Intimate Health: Important Discussions
Today, it is not uncommon for older women to have to deal with contraception issues, body image problems, menopause and sexual health difficulties. While young girls can go to mom to talk about changing bodies and the birds and the bees, older women should to be a little more proactive about getting the answers to questions about sensitive and intimate health issues.
Most women spend about three decades preventing pregnancy. That means that for most females, they start birth control in their 20s to 30s and use it until their 50s or longer. For women who know they won't be having any more children, permanent birth control is a very good option.
In past decades, those who wanted to prevent pregnancy this way were forced to have an extraordinarily invasive surgical procedure. A hysterectomy is a surgery in which your sex organs are removed. Today, women have two much better choices. Non-surgical sterilization is a process in which your doctor will place a micro-insert into your fallopian tube, causing tissues to block the artery leading to your egg. Tubal ligation is a surgical procedure in which your surgeon will tie or block your fallopian tube with a clamp, preventing sperm access to the egg.
Sure your mother went through menopause, but even that right of passage is different today than it was just 50 years ago. Not only do doctors understand the process better, but improved hormone treatments have also made menopause much less traumatic and disruptive. Menopausal hormone therapy (MHT) is the most effective treatment for night sweats and hot flashes, according to WomensHealth.gov. MHT also reduces vaginal discomfort, such as dryness and pain during sex. It slows bone loss and can also ease mood swings and depression. Low-dose oral contraceptives are also known to ease hot flashes, mood swings and vaginal dryness. For women who prefer going with all natural remedies, an over-the-counter, water-based lubricant or vaginal moisturizer helps ease symptoms of vaginal dryness. By upping physical activity during the day, menopausal women can also reduce sleeplessness.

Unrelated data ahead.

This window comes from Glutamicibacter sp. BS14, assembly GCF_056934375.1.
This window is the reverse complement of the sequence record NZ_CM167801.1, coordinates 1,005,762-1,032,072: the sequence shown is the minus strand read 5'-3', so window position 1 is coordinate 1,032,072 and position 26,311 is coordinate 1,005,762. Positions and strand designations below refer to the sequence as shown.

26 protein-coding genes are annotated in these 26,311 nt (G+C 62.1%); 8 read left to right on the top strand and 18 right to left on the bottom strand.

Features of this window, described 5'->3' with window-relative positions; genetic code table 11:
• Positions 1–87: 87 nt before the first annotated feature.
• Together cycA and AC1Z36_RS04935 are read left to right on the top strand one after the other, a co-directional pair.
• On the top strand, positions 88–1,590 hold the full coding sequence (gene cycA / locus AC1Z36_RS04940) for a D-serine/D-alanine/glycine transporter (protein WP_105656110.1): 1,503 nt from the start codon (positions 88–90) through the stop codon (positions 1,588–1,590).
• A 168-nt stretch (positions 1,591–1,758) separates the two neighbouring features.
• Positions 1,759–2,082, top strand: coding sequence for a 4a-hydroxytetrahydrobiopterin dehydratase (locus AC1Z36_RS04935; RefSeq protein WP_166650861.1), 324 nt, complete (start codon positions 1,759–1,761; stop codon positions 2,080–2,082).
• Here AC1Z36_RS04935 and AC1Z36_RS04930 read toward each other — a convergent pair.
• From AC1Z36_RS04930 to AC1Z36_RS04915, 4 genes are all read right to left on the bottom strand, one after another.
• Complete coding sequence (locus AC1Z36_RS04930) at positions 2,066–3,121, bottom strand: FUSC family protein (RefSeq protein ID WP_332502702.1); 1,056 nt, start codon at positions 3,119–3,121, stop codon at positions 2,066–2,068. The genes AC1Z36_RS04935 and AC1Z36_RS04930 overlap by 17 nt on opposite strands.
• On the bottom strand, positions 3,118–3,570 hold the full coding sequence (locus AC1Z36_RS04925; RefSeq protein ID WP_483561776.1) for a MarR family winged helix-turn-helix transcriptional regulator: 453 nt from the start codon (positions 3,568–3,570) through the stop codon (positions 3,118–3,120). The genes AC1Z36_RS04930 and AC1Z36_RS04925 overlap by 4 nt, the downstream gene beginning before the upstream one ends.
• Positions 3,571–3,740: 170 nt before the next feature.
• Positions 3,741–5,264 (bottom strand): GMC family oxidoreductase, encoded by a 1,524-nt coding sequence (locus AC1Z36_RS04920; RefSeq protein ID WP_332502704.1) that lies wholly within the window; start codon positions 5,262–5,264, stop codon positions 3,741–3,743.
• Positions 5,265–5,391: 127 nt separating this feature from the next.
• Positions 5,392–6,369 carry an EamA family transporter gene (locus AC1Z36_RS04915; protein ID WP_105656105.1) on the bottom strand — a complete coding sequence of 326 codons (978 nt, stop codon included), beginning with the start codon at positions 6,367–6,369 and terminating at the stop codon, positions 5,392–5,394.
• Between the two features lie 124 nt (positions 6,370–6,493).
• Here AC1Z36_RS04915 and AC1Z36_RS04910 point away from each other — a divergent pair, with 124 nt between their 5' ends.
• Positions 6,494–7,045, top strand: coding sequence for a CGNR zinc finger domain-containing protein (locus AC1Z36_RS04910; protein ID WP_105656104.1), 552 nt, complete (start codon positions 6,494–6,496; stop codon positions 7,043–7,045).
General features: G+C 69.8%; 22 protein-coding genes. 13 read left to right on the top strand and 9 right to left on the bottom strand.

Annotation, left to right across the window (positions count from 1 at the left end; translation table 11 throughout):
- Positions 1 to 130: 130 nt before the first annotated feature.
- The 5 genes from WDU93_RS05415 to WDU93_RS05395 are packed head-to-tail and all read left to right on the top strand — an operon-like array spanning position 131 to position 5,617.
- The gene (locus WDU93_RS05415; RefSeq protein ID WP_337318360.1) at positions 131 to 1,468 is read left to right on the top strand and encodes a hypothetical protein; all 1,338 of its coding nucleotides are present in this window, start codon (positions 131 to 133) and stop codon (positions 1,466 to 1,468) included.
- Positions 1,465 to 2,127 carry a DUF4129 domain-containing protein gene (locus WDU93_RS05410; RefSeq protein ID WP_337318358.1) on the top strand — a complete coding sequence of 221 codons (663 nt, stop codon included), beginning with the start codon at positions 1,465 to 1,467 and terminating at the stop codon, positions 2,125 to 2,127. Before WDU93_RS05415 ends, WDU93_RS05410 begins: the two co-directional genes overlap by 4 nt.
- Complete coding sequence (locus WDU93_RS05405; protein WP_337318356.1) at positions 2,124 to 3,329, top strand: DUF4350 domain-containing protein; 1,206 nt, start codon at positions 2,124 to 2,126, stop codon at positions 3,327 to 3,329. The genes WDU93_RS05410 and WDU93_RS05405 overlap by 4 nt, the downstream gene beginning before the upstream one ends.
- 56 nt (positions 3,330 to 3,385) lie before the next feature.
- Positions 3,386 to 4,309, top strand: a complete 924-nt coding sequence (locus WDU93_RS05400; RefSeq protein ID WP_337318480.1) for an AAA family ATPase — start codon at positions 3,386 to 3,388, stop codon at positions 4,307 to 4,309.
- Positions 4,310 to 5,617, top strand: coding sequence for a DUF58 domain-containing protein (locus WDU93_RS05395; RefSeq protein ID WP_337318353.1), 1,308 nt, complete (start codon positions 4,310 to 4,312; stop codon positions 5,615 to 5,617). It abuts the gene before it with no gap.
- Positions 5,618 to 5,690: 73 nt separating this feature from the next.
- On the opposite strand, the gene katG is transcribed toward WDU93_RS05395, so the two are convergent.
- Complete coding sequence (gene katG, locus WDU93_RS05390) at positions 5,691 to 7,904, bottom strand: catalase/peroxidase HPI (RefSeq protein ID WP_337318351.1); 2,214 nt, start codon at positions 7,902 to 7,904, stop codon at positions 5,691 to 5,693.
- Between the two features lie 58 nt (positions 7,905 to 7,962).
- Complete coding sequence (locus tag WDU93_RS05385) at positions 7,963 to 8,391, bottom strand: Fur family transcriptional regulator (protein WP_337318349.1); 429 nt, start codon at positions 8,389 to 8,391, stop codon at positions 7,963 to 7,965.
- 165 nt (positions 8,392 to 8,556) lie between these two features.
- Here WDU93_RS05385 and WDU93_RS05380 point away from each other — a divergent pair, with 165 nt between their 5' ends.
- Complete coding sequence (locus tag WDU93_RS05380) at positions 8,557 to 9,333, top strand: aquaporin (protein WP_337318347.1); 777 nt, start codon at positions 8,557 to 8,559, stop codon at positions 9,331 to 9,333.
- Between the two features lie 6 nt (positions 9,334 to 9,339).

One thing that young women and older women have in common more than anything else is poor body image. According to research by the University of Florida IFAS Extension, older women, while less exposed to media images that could trigger feelings of image inadequacy, still feel concerns about conforming to society's standards of beauty. Older women are still prone to dieting, exercising and use of supplements for the purposes of weight control. In fact, women over the age of 65 still report dissatisfaction with body image at levels similar to women in their 20s.
When it comes to living happy and healthy at any age, it's important to surround yourself with people who provide emotional support, whether with kind words or gestures of affection. And because so many women are living late into their golden years, it's less of a stigma to talk about normal characteristics of aging, whether it's caring for sagging skin, incontinence or problems with intimate health.
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